Oracle sees its cofounder and CEO step down

On September 18, 2014, Oracle (ORCL) announced its 1Q15 results. But it wasn’t the quarterly results that created the buzz. It was the stepping down of Larry Ellison from Oracle’s CEO position that made the news across the world. Larry Ellison will be continuing with Oracle as an executive chairman and the chief technology officer.

Oracle announces management changes along with its 1Q15 results
New positions being filled

Jeff Henley was appointed Oracle’s vice chairman of the board. He has served as Oracle’s chairman for the last ten years. Safra Catz and Mark Hurd, who currently holds Oracle’s president designation, will jointly hold the CEO position of the company. Safra Catz is trained in law and has been a key person in many of Oracle’s acquisitions. Mark Hurd was the CEO of HP (HPQ) before joining Oracle. Both Catz and Hurd will be reporting to Oracle’s board.

Oracle’s vision diversified under Larry Ellison

Larry Ellison started Oracle as Software Development Laboratories (or SDL) along with Ed Oates and Bob Miner. SDL became Oracle in 1986, the same year Microsoft (MSFT) went public. Oracle went on to become one of the most successful technology companies whose databases are considered the technology backbones of the world’s largest corporations.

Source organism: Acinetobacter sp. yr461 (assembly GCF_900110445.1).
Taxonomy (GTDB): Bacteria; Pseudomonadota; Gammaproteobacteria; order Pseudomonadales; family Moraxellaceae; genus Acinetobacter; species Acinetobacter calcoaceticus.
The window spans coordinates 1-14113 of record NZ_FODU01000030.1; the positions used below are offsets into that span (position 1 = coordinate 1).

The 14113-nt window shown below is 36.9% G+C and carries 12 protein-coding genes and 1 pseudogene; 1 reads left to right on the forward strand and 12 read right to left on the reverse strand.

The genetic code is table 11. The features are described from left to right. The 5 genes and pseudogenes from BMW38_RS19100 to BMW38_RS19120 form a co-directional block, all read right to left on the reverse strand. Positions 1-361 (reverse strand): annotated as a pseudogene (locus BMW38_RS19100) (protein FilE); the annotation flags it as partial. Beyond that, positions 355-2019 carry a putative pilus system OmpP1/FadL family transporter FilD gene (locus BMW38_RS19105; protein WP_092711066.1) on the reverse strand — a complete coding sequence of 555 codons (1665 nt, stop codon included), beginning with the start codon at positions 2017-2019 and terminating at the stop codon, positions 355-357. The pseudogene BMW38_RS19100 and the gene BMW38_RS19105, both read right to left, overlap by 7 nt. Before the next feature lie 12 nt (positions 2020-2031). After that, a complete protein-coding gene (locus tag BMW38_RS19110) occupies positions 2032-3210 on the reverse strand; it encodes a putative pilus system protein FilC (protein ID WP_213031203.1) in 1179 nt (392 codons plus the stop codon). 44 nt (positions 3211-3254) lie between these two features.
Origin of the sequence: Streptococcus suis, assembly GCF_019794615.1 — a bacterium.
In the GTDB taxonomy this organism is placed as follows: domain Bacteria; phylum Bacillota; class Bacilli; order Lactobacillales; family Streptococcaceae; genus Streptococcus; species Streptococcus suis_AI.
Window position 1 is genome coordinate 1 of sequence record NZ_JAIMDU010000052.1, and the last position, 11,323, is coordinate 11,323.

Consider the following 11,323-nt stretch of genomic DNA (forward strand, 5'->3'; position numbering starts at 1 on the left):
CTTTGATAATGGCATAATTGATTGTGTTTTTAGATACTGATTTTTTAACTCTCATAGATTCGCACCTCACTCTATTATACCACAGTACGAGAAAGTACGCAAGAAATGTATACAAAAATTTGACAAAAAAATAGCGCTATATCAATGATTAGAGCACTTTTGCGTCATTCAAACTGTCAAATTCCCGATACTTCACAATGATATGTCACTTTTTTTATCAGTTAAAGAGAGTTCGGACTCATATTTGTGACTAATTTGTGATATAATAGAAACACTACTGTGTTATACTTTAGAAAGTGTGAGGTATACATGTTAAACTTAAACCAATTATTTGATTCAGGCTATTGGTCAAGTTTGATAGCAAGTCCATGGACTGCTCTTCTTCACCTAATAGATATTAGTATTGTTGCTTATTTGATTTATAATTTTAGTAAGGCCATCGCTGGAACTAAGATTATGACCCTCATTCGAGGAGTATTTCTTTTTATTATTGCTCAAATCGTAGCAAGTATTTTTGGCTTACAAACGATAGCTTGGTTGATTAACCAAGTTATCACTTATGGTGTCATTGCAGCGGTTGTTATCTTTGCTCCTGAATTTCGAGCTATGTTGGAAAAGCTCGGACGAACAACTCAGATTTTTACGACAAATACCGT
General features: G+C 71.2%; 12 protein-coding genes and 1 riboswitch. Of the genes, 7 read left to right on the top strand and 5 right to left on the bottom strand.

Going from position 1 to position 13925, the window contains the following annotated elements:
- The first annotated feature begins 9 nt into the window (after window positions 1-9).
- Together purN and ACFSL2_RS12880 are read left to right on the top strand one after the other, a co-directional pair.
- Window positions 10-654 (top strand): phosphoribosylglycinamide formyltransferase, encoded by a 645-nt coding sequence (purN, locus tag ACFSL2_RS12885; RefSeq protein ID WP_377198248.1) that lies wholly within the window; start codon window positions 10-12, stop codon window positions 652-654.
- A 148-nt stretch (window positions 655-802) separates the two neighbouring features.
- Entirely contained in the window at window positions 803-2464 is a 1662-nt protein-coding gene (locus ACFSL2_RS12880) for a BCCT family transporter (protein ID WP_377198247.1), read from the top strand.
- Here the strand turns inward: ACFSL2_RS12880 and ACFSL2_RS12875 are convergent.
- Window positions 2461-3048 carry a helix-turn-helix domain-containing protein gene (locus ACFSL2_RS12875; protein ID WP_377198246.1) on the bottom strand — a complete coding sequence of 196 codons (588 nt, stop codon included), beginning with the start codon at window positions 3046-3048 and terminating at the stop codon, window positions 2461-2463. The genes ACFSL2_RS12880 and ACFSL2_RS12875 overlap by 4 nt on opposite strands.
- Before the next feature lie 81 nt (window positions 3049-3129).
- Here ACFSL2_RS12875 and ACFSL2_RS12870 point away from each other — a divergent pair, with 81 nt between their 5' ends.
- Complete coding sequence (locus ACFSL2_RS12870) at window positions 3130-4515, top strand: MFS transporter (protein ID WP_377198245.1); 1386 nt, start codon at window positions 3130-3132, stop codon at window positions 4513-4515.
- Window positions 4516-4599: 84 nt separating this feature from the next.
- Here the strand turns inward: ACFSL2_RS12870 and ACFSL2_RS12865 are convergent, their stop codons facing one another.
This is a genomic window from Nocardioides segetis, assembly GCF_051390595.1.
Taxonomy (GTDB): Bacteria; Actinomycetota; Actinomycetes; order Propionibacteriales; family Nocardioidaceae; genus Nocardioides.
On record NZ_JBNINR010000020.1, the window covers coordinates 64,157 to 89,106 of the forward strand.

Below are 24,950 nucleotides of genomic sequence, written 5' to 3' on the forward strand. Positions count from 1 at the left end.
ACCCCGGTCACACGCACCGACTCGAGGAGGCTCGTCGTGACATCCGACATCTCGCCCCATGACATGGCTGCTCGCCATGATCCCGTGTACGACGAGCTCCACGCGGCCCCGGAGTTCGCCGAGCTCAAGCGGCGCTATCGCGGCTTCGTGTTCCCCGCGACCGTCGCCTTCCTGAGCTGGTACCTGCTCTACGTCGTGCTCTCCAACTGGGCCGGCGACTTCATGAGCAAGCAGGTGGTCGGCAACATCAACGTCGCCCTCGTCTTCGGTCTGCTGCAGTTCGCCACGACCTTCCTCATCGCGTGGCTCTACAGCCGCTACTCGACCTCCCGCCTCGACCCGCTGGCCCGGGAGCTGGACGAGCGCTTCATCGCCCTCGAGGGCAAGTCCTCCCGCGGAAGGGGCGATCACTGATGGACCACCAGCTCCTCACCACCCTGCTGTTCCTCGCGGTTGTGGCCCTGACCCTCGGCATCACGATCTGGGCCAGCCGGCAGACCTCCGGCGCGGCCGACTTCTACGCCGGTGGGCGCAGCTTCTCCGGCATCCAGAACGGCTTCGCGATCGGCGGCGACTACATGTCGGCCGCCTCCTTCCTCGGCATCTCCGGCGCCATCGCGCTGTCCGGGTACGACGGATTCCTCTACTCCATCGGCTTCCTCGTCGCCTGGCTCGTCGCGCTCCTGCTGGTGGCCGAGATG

Through multiple acquisitions spanning business software and technology, Ellison widened Oracle’s portfolio to include tools for customer service, human resources, and business intelligence. The company paid billions of dollars to acquire PeopleSoft, Siebel Systems, Sun Microsystems, and other tech companies.

As cloud computing has started spreading its tentacles into the enterprise software market, Oracle too has to shift to the cloud. Currently, the industry shift towards subscription or cloud offerings has forced Oracle to shift its software licensing business model towards subscription based offerings.

Oracle acknowledges the increased adoption of SMAC

The increasing penetration and adoption of “SMAC”—social, mobile, analytics, and cloud—presents plenty of opportunities to several industries. As the above presentation graphic shows, Oracle intends to bring these technologies to healthcare, telecommunications, utilities, retail, and other industries. To learn more about SMAC, please click here.

According to Ellison, SAP AG (SAP) and Salesforce.com (CRM) are the two companies that pose a significant threat to Oracle.

It remains to be seen if co-CEO structures at Oracle will bring about the transition the company needs badly or whether the criticism against the co-CEO arrangements prove warranted.

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